Canadian Pacific Railway (freight) C P 4,957
Canadian National Railways (freight) C N 4,358
Union Refrigerator Transit Lines U.R.T.X., T.M.X., M.R.U.X. 4,071
Northern Refrigerator Line, Inc. (freight) N.R.C., N.C.G.X., N.H.I.X., H.G.F.X. 3,479
North Western Refrigerator Line Company N.W.X., M.C.L.X., R.A.G.X. 2,743
North American Car Corporation N.A.T.X., N.A.D.X., N.A.H.X., A.E.S.X., H.E.R.X., H.Y.G.X. 1,988
St. Louis Refrigerator Car Co. S.L.R.X. 1,475
Burlington Refrigerator Express Company B.H.I.X., B.R.E.X., C.X., F.W.D.X. 1,965
Wilson Car Lines W.C.L.X. 1,471
Dairy Shippers Despatch Company D.S.D.X. 1,185
Bangor & Aroostook BAR 1,154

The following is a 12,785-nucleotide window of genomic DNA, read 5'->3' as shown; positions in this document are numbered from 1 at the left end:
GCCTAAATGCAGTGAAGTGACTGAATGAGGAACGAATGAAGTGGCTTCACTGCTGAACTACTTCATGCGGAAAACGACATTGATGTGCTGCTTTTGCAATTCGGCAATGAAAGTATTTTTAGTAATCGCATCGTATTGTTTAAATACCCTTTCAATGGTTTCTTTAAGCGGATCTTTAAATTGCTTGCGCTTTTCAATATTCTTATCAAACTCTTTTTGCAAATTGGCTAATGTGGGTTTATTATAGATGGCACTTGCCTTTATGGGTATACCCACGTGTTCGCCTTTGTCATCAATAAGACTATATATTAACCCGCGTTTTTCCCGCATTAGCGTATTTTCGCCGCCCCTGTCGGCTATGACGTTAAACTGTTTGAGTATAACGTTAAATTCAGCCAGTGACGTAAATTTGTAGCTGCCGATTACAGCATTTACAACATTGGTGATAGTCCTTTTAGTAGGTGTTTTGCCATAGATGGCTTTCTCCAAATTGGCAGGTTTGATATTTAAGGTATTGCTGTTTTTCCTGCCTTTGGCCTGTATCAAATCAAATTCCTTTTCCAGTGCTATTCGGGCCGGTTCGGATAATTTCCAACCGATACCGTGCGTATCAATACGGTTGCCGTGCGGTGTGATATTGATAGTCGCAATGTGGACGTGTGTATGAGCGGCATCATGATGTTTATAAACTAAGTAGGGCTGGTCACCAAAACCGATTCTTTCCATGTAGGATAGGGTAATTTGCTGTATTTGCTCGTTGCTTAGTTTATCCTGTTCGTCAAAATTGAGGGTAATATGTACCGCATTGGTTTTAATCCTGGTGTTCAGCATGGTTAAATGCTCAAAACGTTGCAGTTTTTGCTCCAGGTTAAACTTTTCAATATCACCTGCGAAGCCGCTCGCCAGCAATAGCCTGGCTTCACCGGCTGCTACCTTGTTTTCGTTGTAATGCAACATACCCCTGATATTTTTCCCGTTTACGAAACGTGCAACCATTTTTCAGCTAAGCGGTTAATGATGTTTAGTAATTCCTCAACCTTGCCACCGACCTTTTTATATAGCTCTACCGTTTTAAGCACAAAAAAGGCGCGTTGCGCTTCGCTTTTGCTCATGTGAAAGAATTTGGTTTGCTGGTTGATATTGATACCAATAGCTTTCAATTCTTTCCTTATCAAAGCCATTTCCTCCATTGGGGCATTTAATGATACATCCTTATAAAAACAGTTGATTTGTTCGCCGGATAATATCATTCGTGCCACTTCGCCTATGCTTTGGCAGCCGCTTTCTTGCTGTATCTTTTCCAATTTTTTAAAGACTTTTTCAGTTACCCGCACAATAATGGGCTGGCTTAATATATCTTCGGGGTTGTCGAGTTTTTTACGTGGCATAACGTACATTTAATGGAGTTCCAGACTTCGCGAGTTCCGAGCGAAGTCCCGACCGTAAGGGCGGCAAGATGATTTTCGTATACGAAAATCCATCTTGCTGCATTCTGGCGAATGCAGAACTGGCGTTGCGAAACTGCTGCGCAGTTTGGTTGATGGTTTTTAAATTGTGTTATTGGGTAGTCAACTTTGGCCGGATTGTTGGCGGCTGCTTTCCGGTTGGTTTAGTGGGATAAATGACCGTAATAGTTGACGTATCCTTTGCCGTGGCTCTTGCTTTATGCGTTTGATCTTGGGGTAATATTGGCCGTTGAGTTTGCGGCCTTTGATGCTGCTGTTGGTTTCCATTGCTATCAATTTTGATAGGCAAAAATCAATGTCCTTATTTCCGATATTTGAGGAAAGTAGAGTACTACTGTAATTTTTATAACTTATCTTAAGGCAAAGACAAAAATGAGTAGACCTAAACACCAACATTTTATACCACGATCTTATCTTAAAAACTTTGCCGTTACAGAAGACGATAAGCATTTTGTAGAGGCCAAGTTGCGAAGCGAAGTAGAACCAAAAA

National Car Company (freight) C.P.D.X., E.K.S.X. (Kahn's), E.M.P.X., F.S.X., J.S.S.X., L.P.V.X., M.N.X., N.X., O.M.X. (Oscar Mayer & Company), P.P.H.X. (Pepper Packing Co.), P.P.I.X., R.P.H.X. (Roth Packing Company), S.N.X. (Stadler's Packing Co.) 1,172
Northern Pacific Railway Co. (freight) NP 1,072
Cudahy Car Lines C.R.L.X. 1,069
Illinois Central IC 618
Western Refrigerator Line Co. W R X 400
Armour Car Lines A.R.L.X. 257
Grand Trunk Western Railroad Company N Y D X, G T W 189
Morrell Refrigerator Car Co. (dissolved) M.R.X., M.T.X. 186
Merchants Despatch Transportation Corporation (reefers not broken out; total not calculated)  

 

Rick Tipton writes "The PRR and about 20 other eastern and southeastern railroads established Fruit Growers' Express in answer to produce shippers' demands for a refrigerator car fleet. It had already been proved more efficient to form a pool of such specialized equipment than for each railroad to have its own. Fruit Growers Express established major shops for servicing and rebuilding refrigerator cars at Jacksonville FL (JAX), Alexandria VA (AX), and in the Chicago area."